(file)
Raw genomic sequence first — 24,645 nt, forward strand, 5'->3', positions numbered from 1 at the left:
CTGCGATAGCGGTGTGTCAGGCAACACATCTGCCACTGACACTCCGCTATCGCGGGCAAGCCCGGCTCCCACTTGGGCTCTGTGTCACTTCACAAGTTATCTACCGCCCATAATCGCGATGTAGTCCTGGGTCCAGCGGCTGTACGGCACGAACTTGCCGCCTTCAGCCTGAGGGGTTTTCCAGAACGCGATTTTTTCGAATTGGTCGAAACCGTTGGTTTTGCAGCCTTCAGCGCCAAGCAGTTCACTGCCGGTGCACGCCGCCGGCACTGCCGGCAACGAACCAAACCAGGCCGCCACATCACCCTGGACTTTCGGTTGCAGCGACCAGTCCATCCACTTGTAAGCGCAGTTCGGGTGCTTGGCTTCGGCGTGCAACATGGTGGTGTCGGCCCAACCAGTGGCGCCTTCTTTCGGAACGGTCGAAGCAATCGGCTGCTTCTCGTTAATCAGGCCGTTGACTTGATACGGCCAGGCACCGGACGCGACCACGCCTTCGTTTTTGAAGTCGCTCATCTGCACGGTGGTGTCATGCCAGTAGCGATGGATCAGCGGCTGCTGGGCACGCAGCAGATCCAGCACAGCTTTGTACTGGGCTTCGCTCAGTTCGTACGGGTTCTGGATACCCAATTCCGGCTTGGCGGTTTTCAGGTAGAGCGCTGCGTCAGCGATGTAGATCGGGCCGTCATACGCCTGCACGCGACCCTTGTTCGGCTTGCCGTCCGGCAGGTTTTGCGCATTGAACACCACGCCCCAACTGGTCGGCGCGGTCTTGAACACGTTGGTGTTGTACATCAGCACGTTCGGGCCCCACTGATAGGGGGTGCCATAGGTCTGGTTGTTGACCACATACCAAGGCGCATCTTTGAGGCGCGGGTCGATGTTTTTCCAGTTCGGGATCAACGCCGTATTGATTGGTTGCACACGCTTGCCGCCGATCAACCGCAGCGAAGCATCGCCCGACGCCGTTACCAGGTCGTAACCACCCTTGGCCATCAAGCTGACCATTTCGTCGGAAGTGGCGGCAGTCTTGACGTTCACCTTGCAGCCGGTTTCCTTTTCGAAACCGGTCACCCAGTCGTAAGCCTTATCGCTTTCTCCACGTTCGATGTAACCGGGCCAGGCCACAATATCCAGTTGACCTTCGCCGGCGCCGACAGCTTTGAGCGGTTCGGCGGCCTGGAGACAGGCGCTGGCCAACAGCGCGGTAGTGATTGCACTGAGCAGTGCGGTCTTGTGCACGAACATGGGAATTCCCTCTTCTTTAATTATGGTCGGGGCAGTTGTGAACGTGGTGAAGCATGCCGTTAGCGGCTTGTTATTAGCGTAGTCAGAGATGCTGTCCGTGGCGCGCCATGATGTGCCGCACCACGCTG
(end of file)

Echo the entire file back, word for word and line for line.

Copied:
Raw genomic sequence first — 24,645 nt, forward strand, 5'->3', positions numbered from 1 at the left:
CTGCGATAGCGGTGTGTCAGGCAACACATCTGCCACTGACACTCCGCTATCGCGGGCAAGCCCGGCTCCCACTTGGGCTCTGTGTCACTTCACAAGTTATCTACCGCCCATAATCGCGATGTAGTCCTGGGTCCAGCGGCTGTACGGCACGAACTTGCCGCCTTCAGCCTGAGGGGTTTTCCAGAACGCGATTTTTTCGAATTGGTCGAAACCGTTGGTTTTGCAGCCTTCAGCGCCAAGCAGTTCACTGCCGGTGCACGCCGCCGGCACTGCCGGCAACGAACCAAACCAGGCCGCCACATCACCCTGGACTTTCGGTTGCAGCGACCAGTCCATCCACTTGTAAGCGCAGTTCGGGTGCTTGGCTTCGGCGTGCAACATGGTGGTGTCGGCCCAACCAGTGGCGCCTTCTTTCGGAACGGTCGAAGCAATCGGCTGCTTCTCGTTAATCAGGCCGTTGACTTGATACGGCCAGGCACCGGACGCGACCACGCCTTCGTTTTTGAAGTCGCTCATCTGCACGGTGGTGTCATGCCAGTAGCGATGGATCAGCGGCTGCTGGGCACGCAGCAGATCCAGCACAGCTTTGTACTGGGCTTCGCTCAGTTCGTACGGGTTCTGGATACCCAATTCCGGCTTGGCGGTTTTCAGGTAGAGCGCTGCGTCAGCGATGTAGATCGGGCCGTCATACGCCTGCACGCGACCCTTGTTCGGCTTGCCGTCCGGCAGGTTTTGCGCATTGAACACCACGCCCCAACTGGTCGGCGCGGTCTTGAACACGTTGGTGTTGTACATCAGCACGTTCGGGCCCCACTGATAGGGGGTGCCATAGGTCTGGTTGTTGACCACATACCAAGGCGCATCTTTGAGGCGCGGGTCGATGTTTTTCCAGTTCGGGATCAACGCCGTATTGATTGGTTGCACACGCTTGCCGCCGATCAACCGCAGCGAAGCATCGCCCGACGCCGTTACCAGGTCGTAACCACCCTTGGCCATCAAGCTGACCATTTCGTCGGAAGTGGCGGCAGTCTTGACGTTCACCTTGCAGCCGGTTTCCTTTTCGAAACCGGTCACCCAGTCGTAAGCCTTATCGCTTTCTCCACGTTCGATGTAACCGGGCCAGGCCACAATATCCAGTTGACCTTCGCCGGCGCCGACAGCTTTGAGCGGTTCGGCGGCCTGGAGACAGGCGCTGGCCAACAGCGCGGTAGTGATTGCACTGAGCAGTGCGGTCTTGTGCACGAACATGGGAATTCCCTCTTCTTTAATTATGGTCGGGGCAGTTGTGAACGTGGTGAAGCATGCCGTTAGCGGCTTGTTATTAGCGTAGTCAGAGATGCTGTCCGTGGCGCGCCATGATGTGCCGCACCACGCTG